Re: Star Trek Beyond

@Peter G,

Ok, Curiosity gets the better of me: why do you find "bromance" a prejudiced term? Does it strike you as belittling to men?

I ask because the ten has always slightly bugged me for the opposite reason. To me it is a term of admiration, one that calls to mind the thousands of celebrated male friendships throughout history and literature: Achilles and Patroclus... Gilgamesh and Enkidu... David and Jonathon.... Butch and Sundance....Kirk, Spock, and McCoy... Riggs and Mertaugh. Everyone respects a bromance.

Now I try to think of great female friendships. I come up with mawkish chick-flick stuff like "Beaches" . I think of Beverly and Troi, who in seven years were shown having, what, four conversations? always about their boyfriends.

(I haven't seen much Voyager - I am curious about it because I've heard the captain and Seven develop a serious friendship of sorts. But I've also heard Seven wears prosthetic breasts and was brought on mainly to cater to and titillate the male fans of ST..)

I love bromances. I love depictions of friends bonded by affection, shared adventure, and insulting banter. I am just bitter that sismances either never exist, or are never portrayed.
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Thu, May 25, 2017, 6:16pm (UTC -5)
Re: VOY S1: Jetrel

@the sisko:

I tend not to agree with DLPB - in fact I generally find him/her lacking in basic reasoning skills.

However, when I see you simplify complex issues down to preschool-level rules, and see you call your adversary a "monster" for having opinions you disagree with, I am inclined to roll my eyes.

As far as the episode: I like it.
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Sat, May 13, 2017, 1:37am (UTC -5)
Re: TNG S3: Sarek

@dark Kirk:

Ah, but the positive side is, this gave Voyager not too many opportunities to display the strongminded controlling father alongside the ineffectual placating mother, the Great Man father alongaide his devoted, self-abnegating wife; the show-stealing father alongaide the generic smiling mother, the well-characterized brother alongaide the generic smiling sister-in-law.

Not that there's like, a pattern there or anything.

(What other female relatives showed up on ST?, Well, there's Ziyal. She was interesting when first introduced - actually I thought she was going to develop in exciting ways and create great new storylines. But she was quickly downgraded to a generic Sweet Young Thing who existed to give Dukat and Garak an object to argue over. So who else? Geordi's dead mother. Tasha's hot sister.)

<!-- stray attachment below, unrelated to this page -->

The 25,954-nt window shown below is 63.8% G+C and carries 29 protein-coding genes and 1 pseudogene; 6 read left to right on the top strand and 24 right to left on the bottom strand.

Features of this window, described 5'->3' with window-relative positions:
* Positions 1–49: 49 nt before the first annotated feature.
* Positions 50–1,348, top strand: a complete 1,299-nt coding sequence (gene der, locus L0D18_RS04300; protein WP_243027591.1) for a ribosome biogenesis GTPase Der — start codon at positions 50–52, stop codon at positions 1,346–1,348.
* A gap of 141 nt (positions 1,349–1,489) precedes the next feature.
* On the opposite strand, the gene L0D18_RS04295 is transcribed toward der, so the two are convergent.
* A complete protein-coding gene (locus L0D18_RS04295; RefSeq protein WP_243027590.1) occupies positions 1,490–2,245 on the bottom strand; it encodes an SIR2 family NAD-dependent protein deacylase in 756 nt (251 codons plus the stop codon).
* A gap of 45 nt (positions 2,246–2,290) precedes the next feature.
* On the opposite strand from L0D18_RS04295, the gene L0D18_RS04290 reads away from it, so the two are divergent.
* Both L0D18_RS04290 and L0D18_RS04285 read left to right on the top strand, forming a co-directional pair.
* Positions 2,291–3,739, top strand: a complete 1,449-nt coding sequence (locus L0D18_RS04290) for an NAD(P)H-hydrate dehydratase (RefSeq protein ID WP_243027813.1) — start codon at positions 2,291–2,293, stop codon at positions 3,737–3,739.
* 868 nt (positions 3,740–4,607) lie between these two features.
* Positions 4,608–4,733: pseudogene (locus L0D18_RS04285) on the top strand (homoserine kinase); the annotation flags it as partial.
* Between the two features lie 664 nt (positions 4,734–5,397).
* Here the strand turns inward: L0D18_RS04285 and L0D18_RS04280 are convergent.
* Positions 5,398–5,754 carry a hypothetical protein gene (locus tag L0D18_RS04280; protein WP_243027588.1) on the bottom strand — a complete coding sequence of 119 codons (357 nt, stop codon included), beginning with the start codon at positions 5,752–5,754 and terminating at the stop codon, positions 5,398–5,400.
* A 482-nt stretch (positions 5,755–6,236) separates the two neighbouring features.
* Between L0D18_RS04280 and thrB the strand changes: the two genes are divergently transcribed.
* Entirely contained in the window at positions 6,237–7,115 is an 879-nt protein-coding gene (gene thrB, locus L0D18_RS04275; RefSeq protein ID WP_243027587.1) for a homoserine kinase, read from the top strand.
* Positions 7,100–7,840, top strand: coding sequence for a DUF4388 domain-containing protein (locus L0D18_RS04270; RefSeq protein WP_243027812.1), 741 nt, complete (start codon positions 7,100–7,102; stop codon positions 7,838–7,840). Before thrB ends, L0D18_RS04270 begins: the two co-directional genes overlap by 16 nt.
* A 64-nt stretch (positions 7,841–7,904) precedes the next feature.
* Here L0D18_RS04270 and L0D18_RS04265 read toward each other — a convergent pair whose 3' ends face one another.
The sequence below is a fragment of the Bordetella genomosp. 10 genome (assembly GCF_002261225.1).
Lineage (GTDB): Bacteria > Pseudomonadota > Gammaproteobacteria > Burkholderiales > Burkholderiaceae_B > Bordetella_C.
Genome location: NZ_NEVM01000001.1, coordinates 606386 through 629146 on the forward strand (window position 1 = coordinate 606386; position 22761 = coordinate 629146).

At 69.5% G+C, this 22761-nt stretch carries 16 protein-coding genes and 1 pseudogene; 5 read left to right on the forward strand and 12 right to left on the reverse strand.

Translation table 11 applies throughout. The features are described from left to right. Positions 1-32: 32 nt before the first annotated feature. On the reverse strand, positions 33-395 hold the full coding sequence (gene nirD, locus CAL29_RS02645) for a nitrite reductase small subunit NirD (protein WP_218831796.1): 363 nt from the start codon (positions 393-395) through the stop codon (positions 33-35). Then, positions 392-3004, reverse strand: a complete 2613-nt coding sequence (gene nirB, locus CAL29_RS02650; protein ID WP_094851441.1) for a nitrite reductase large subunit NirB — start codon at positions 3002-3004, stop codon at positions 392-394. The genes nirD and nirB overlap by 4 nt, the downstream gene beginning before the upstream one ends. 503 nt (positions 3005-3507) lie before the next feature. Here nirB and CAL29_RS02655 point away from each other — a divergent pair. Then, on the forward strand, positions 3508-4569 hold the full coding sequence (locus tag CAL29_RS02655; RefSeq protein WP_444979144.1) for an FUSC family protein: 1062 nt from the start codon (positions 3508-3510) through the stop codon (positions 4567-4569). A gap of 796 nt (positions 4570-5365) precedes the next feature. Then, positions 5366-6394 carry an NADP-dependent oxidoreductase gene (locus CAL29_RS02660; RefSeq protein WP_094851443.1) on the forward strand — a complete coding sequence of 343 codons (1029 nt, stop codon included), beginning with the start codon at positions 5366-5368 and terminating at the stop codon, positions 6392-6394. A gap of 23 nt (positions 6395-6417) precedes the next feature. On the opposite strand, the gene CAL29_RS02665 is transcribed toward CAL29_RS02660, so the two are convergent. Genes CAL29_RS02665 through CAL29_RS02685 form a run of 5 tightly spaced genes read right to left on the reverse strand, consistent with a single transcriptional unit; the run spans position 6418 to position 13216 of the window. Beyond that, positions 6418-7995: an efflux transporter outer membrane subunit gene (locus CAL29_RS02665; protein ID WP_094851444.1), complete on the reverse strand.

Now, Mrs Sarek. Who is Mrs Sarek? She is a person. She is a person who fell in love, moved to an alien land with her unemotional Romeo - where she was required to give up all normal and natural human self-expression, all laughter and fun and tears and authenticity that she had been accustomed to to. She has a husband so coolly unfeeling that while she is striving to protect his dignity, he is meanwhile making dry disapproving comments to near-strangers about his wife's unseemly human over emotionality. She has an adopted society so rigid and coercive, it demands she use excruciating self-control and constant decorous deportment at all times.

Yet the episode tells us that she is content inside these strict limits, on this planet where she is never allowed to cry or laugh or play or tell a friend how she feels or be her own true and relaxed self.. And why is she content? Because she has the lurrrrve of a great man. Sure, he is barely willing to actually show her any lurrrrve, but she sets the bar low enough that the little glimmers of lurrrrve he flicks at her are enough to fill her heart. Sure, she has sacrificed her own soul and her own self and receives almost nothing. But it's lurrrrve! And he is a great man. Wifehood trumps all the negatives.

(It's too bad: I probably would have loved the episode had they simply given Sarek a normal Vulcan wife , and spared us the character of an all-but-burqa-clad Mrs. S.)